T-28 Trojan Foundation

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In 1961 shortly after Dr. Tom Dooley's death, Dr. Verne Chaney took over his medical clinics worldwide but needed volunteers to help staff them.  AirIntermed was created with the help of Pan American Airways to allow airline stewardesses to volunteer at these clinics including Laos, Nepal, India, Vietnam and Cambodia which Dr. Chaney later expanded to other countries. They became affectionately known as "Dooley's Dollies."  231 stewardess volunteered from 31 different international airlines over the course of AirIntermed's early history.  
"Who said war is hell?"  Photograph & caption  from Raven Ed Gunter collection.  Dooley's Dollies
at Ban Houei Sai Laos.  Ed was based at Luang Prabang, royal capital of Laos in Military Region 1.
Photograph from Don Harp collection.  Newly arrived "Dollies" on their way to Khong Island Laos.
 The story of how the Dooley AirIntermed program began written in 2002 by Dr. Verne Chaney

                                               In memory and tribute to Marleane Thompson Mitchell
                                               AIRINTERMED - Volunteer Airline Stewardess Program

When one is a young, idealistic, adventuresome surgeon without much business sense, as is true of most doctors, decisions are usually made decisively and facilely, but unfortunately not always wisely. Be that as it may, indecision to such a person is most often an uncomfortable anathema.

It was September 1961, Dr. Tom Dooley had died 8 months earlier and his organization MEDICO, soon died after him, absent his extraordinary popularity and fundraising talents. A decision had to be made, as Dr. Chaney, then the Medical Director for Dr. Dooley's organization MEDICO, had just returned from consulting on projects in Afghanistan, Laos, Cambodia and Vietnam. No question about it, the time had come to move on. The dilemma - - do I, a) close and forget the Tom Dooley projects & go back to private practice in Monterey California or b) start a new organization to continue where MEDICO left off.

Chaney chose the latter, fitting into the above described pattern, - - an impulsive facile decision but one of questionable wisdom. Hey! A really quixotic idea, Chaney - - go right ahead, you have no money, no office, no staff, no Board and you know nothing about fundraising - - lot's of luck doctor!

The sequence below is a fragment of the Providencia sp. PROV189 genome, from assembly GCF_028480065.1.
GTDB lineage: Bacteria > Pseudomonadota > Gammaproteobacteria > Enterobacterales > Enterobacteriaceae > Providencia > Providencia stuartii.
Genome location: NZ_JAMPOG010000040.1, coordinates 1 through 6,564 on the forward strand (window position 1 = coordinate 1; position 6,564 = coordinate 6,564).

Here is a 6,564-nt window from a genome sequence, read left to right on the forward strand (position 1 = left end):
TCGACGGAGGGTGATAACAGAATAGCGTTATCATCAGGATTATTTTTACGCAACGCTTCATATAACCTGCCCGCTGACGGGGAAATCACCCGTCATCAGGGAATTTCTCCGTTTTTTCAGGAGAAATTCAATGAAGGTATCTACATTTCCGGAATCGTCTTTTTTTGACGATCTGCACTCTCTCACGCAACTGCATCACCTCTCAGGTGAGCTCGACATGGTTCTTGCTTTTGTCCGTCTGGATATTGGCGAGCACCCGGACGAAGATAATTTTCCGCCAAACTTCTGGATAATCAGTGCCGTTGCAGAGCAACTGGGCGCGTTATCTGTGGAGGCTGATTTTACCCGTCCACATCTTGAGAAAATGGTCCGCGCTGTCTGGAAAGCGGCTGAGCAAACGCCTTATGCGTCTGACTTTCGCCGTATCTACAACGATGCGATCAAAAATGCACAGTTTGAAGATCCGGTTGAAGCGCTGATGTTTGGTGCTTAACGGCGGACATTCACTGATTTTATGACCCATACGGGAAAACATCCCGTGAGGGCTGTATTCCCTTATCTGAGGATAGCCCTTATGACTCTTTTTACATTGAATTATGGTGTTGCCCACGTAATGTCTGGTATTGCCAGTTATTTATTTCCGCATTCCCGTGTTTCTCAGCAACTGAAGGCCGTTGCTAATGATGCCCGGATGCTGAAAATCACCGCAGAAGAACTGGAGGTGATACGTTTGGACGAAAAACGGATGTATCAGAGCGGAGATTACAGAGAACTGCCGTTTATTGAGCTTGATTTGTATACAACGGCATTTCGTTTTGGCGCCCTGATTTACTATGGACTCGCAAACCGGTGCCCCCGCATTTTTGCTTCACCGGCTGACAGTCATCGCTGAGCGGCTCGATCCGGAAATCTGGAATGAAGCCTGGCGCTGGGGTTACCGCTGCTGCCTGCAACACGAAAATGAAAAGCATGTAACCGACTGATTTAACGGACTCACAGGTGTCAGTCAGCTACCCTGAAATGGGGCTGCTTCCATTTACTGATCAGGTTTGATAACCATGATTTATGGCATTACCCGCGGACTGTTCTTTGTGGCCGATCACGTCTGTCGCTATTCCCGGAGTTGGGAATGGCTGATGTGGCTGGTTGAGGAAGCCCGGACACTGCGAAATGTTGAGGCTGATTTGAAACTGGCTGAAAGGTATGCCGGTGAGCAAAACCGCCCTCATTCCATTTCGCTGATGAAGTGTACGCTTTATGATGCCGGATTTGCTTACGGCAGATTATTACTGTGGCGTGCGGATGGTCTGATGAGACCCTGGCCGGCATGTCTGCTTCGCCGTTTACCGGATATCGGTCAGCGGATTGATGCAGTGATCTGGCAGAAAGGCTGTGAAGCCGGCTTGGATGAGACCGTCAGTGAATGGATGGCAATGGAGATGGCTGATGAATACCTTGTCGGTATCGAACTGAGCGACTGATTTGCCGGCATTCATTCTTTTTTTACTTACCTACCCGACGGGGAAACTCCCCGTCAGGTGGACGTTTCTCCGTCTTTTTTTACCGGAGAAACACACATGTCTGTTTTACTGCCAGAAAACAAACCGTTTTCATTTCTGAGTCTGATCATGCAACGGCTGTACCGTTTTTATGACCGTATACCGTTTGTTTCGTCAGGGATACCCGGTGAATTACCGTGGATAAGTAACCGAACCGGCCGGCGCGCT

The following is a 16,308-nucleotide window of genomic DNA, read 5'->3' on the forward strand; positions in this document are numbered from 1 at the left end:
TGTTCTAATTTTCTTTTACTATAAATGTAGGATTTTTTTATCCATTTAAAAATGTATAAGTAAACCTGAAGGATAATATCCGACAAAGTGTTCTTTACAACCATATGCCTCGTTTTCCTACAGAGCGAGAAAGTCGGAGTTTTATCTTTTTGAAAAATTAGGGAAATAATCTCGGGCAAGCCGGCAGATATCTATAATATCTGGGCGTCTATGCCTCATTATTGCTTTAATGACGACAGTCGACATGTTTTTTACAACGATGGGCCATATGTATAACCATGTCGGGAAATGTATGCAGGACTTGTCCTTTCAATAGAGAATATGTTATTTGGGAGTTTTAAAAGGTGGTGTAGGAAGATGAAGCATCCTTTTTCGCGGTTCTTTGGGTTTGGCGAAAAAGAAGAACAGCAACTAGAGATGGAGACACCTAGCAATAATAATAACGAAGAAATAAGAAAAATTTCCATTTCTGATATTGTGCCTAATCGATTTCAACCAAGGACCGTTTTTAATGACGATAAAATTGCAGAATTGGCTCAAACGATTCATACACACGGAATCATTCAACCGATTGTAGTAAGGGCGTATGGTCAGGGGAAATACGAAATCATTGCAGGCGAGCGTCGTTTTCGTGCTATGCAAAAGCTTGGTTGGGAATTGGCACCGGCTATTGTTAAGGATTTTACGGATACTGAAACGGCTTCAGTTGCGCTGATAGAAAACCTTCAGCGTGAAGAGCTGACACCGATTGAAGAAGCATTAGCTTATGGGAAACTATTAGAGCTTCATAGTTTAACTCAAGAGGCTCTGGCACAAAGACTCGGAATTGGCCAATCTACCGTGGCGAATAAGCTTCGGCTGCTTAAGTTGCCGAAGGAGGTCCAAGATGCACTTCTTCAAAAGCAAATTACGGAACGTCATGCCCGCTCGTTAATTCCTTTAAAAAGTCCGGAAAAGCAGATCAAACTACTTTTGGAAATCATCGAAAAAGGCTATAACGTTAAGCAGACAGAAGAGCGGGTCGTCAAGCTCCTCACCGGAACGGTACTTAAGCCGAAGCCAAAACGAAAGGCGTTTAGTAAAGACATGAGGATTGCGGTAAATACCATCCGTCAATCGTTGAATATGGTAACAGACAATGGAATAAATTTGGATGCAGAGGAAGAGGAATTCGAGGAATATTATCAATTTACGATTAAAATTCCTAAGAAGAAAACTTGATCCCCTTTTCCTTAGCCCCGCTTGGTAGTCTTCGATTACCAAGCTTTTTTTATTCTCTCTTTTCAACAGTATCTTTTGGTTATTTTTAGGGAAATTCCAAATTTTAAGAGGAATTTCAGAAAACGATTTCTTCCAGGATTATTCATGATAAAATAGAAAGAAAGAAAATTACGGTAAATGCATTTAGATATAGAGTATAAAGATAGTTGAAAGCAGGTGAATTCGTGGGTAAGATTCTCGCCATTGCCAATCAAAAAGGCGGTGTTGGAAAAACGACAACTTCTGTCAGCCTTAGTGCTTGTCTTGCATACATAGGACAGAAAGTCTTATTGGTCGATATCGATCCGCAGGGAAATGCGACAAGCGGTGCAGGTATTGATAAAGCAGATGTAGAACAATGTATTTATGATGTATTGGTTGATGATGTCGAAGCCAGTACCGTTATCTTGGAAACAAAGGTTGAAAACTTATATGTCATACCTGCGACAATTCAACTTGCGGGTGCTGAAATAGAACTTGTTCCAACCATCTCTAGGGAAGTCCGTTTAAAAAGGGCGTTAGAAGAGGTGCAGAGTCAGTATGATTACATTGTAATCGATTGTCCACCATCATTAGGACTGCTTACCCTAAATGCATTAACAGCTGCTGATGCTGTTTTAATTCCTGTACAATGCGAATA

At the program sites Tom set-up, he made many extravagant promises and hundreds of villagers and refugees were dependent upon his projects for their only medical care. This new organization to be setup, and to naturally to be called The Dooley Foundation, was going to have to provide staff, supplies and medicines to 5 hospitals and an orphanage in Saigon. The major expense would be expatriate staff salaries and transportation - - medicines and supplies were usually donated. This undertaking was getting to be more and more a very lonely idea fraught with dyspepsia and sleeplessness. The thought then occurred to me that perhaps volunteers could be drafted for overseas duty in the projects since they probably wouldn't be much of an expense. But on reflection, not likely, I thought - - too many problems, and besides, there's a war going on. In the course of talking over this problem with a friend, Marleane Thompson, who happened to be a Pan Am stewardess, she offered up a possible remedy - - Marleane's thought was to use airline stewardesses to work in the programs - - as they can usually get time off from work and can use their airline passes to fly free to wherever - - many were nurses, teachers, or social workers and most had college degrees. All had been well trained by their airline to work under difficult circumstances with every kind of passenger, that came abroad. Most of them, she surmised, would be willing to work in a Dooley project perhaps for as much as three months without pay provided they didn't lose seniority with their airline.

I was surprised and certainly pleased with her idea and especially when she offered to be the first to go, provided I was really serious about this crazy idea. Well, I was, albeit with a fair measure of hesitation as to the practicality of it all. For starters, the existing Dooley program with Tibetan refugees in India seemed to me to be a reasonable place to 'give the idea a trial run, which at the time, I was reasonably sure would be a short one. Fortunately, I had a Tibetan friend in Darjeeling India, Larry Lawang, who was the superintendent of schools there, as well as in Kalimpong, India. After several phone calls and letters, Larry was finally persuaded to cooperate and to allow Marleane to work as a volunteer with his young students at the Darjeeling Elementary School for a limited time.

Within a short time after her arrival, it was apparent Marleane was a natural for her new assignment - - teaching English, - - making sure the children had weekly showers, - - that they were checked regularly for lice - - a facility resembling a first aid station was set-up, - - advice on cleanliness and good nutrition was preached - - local merchants were cajoled into providing adequate clothing and bedding - - not bad for a remarkable lady who is neither a nurse, a teacher nor a mother.
(click here for Dr. Chaney's obituary)

click  on 5 photo's below to enlarge